The deficit of muscle-force production observed in children can be partly attributed to neural factors, such as an increased level of coactivation. This hypothesis, however, has not been thoroughly investigated under concentric and eccentric isokinetic conditions at different angular velocities. Thus, the purpose of this study was to examine whether prepubescent children present higher levels of activation of the antagonist knee muscles during isokinetic, concentric, and eccentric knee efforts compared with adults. Eighteen prepubertal and 13 young adult males (age: 10.9 ± 0.5 and 18.1 ± 0.1 years, respectively) performed maximal concentric and eccentric knee extensions and flexions at 45, 90, and 180 degrees/s. The vastus lateralis and biceps femoris electromyogram was recorded and the antagonist activation (coactivation) was calculated. Concentric contractions for both groups revealed significantly higher coactivation values (p < .05) compared with the eccentric conditions. Furthermore, increasing the angular velocity increased the level of coactivation significantly only during the concentric efforts for both groups. No significant difference in the antagonistic activity of the vastus lateralis and biceps femoris, however, was found between groups. Therefore, increased antagonist knee-muscle activation, which enhances joint stabilization during isokinetic concentric and eccentric effort, is similar in both prepubescent and adult males.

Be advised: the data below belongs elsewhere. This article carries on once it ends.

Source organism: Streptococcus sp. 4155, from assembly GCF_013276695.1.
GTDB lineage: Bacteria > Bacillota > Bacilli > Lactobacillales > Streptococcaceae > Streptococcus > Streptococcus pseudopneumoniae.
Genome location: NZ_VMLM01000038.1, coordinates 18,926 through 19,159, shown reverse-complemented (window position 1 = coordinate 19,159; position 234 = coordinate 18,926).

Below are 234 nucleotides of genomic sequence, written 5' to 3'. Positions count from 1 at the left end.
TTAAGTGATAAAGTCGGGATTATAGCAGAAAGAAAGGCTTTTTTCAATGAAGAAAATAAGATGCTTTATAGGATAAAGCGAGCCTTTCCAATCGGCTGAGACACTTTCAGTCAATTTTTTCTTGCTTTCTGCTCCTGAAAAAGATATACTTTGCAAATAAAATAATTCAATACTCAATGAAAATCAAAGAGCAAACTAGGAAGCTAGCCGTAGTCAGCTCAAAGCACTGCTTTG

The authors are with the Department of Physical Education & Sports Science, Aristotelian University of Thessaloniki, Thessaloniki 54006, Greece.